Failing the five thousand
Ten thousand premises officers not sweeping playgrounds properly. Four thousand educational psychologists declared completely insane. Five thousand heads no good, says the chief inspector.
OK, I made the first two up. But not the last one, and it comes hot on the heels of his comment that good heads should welcome low staff morale.
Sir Michael Wilshaw certainly seems to be capturing headlines with his outspoken comments, and his political masters must be well pleased at the hounding he is giving the teaching profession.
So where did he get the evidence that all these heads are hopeless? From Ofsted statistics, of course, and we know how reliable they are.
It would be interesting to know the ages of these hopeless heads. Are they all ancient and gagging for early retirement? Were they appointed before the National College for School Leadership (NCSL) was created at enormous expense to ensure the nation's children would be nurtured by leaders who'd been "grown" by seminars and lectures?
Interestingly, all the future leaders who chose to spend time at my school as part of their course didn't have many kind words for the NCSL. They felt everything they needed to know could be learned from shadowing experienced heads running successful schools. Now, of course, the government has said that attending the NCSL for aspiring heads is no longer mandatory.
What does Sir Michael mean by a "good" headteacher? Judging by other comments he's made, I assume he means somebody who gets "results"... in the form of level 4 passes at primary school, and the right GCSEs at secondary. In terms of what education should really be all about, this seems short-sighted.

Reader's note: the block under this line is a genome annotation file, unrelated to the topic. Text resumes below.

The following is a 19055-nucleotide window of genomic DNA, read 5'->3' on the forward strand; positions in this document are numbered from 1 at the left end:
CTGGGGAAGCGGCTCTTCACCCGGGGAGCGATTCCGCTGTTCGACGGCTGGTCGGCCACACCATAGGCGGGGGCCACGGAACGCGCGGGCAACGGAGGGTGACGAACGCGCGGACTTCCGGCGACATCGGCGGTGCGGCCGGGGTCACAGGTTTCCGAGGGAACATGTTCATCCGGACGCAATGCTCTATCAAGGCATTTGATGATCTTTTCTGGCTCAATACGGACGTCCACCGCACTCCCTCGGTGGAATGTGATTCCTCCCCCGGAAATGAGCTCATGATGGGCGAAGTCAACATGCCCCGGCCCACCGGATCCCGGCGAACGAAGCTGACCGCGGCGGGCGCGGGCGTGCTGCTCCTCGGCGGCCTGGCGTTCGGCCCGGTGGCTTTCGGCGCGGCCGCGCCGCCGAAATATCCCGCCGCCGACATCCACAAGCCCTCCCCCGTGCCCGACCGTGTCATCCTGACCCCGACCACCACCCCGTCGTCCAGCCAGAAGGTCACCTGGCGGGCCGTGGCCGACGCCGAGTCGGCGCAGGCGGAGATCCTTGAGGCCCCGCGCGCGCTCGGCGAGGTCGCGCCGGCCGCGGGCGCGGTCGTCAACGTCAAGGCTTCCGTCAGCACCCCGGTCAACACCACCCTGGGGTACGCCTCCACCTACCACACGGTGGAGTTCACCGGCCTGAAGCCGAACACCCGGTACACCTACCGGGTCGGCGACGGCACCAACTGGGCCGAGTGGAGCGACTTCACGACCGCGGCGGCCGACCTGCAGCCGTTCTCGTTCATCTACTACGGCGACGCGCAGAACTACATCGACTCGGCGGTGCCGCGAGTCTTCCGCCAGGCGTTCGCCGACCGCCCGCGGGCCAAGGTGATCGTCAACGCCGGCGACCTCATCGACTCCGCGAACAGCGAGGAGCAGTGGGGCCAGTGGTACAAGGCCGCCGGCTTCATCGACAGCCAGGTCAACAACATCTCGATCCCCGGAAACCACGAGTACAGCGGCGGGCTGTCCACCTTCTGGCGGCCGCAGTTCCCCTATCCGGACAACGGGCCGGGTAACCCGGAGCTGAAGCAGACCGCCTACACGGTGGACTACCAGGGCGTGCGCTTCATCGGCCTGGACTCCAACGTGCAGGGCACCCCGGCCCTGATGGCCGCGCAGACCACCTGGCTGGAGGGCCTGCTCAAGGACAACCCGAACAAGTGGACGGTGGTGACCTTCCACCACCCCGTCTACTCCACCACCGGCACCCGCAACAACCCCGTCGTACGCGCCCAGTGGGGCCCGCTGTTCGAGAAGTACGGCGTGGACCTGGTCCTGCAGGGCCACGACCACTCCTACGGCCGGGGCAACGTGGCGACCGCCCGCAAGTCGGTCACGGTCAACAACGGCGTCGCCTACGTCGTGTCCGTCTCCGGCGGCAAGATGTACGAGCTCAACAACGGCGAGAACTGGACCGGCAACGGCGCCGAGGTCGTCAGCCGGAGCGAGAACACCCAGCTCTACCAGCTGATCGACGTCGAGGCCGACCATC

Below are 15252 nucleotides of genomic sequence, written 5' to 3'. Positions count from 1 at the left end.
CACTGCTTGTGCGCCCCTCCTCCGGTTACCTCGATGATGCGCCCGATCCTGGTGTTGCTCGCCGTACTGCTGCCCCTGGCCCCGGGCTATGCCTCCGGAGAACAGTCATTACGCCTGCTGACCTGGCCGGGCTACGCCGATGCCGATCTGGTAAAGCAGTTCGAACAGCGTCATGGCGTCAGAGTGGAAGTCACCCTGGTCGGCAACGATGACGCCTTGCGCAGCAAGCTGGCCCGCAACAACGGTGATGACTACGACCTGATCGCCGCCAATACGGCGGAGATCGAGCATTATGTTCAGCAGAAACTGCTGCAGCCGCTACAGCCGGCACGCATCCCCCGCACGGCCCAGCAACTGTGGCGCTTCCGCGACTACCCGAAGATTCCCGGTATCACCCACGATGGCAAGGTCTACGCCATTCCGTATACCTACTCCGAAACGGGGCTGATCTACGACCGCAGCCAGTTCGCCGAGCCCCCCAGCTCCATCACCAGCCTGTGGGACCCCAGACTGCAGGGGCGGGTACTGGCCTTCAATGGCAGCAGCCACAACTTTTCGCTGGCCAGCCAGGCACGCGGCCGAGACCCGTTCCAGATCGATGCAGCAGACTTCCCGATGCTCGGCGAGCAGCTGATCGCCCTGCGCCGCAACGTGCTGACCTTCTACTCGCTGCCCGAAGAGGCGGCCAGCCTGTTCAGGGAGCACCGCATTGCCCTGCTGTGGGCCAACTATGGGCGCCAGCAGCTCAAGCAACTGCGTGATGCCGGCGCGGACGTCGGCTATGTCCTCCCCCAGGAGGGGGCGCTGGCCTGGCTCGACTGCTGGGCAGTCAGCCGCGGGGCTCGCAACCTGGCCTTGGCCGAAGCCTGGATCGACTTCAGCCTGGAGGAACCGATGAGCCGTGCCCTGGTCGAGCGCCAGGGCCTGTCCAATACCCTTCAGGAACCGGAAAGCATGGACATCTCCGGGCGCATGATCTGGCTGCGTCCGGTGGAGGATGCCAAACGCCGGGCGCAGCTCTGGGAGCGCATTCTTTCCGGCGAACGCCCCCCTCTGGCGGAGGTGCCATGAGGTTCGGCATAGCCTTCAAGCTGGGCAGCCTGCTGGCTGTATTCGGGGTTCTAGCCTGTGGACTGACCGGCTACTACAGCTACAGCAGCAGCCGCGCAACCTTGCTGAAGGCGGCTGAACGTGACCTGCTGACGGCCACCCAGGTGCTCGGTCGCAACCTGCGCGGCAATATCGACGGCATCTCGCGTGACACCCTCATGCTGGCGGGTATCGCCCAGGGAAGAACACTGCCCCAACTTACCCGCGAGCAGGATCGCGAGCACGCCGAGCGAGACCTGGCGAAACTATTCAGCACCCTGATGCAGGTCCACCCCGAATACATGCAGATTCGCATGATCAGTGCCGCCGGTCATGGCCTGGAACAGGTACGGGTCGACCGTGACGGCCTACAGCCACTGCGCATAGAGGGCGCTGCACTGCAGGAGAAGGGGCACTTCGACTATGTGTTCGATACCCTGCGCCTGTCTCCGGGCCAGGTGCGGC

My first grandchild is about to be born, and when he eventually comes home from his early days at school I hope he'll run up to his mother filled with excitement and anticipation.
As he moves through primary school, I hope he'll be introduced to a rich range of experiences. He'll paint, read, write, experiment, explore and relish the excitement of rapidly changing technology. Above all, I hope he'll become a happy, well-rounded young person who cultivates a lifelong love of learning.
If he does all those things, he will have been led into learning by happy, motivated teachers who want the best for their children, and who deliver exciting, interesting lessons.
If all those things are happening, the school is being led by a head who cares about the well-being of their staff, is full of ideas, and who recognises there is more to life than stuffing a few bits of paper into a CV.
The best heads aren't just efficient managers. They are people who are fascinated by the process of education and who have grown through prolonged practical experience in the profession, leading them to really understand what young people are about and how they can be richly motivated.
Let's not forget that it's Sir Michael's inspectors who give him these damning statistics. Frankly, of the 23 Ofsted inspectors who spent time in my school over the years, only two would have made the shortlist for teaching in my school.
Which makes me think that this latest statistic should be taken with a large pinch of salt.Mike Kent is a retired primary school headteacher. Email: email@example.com.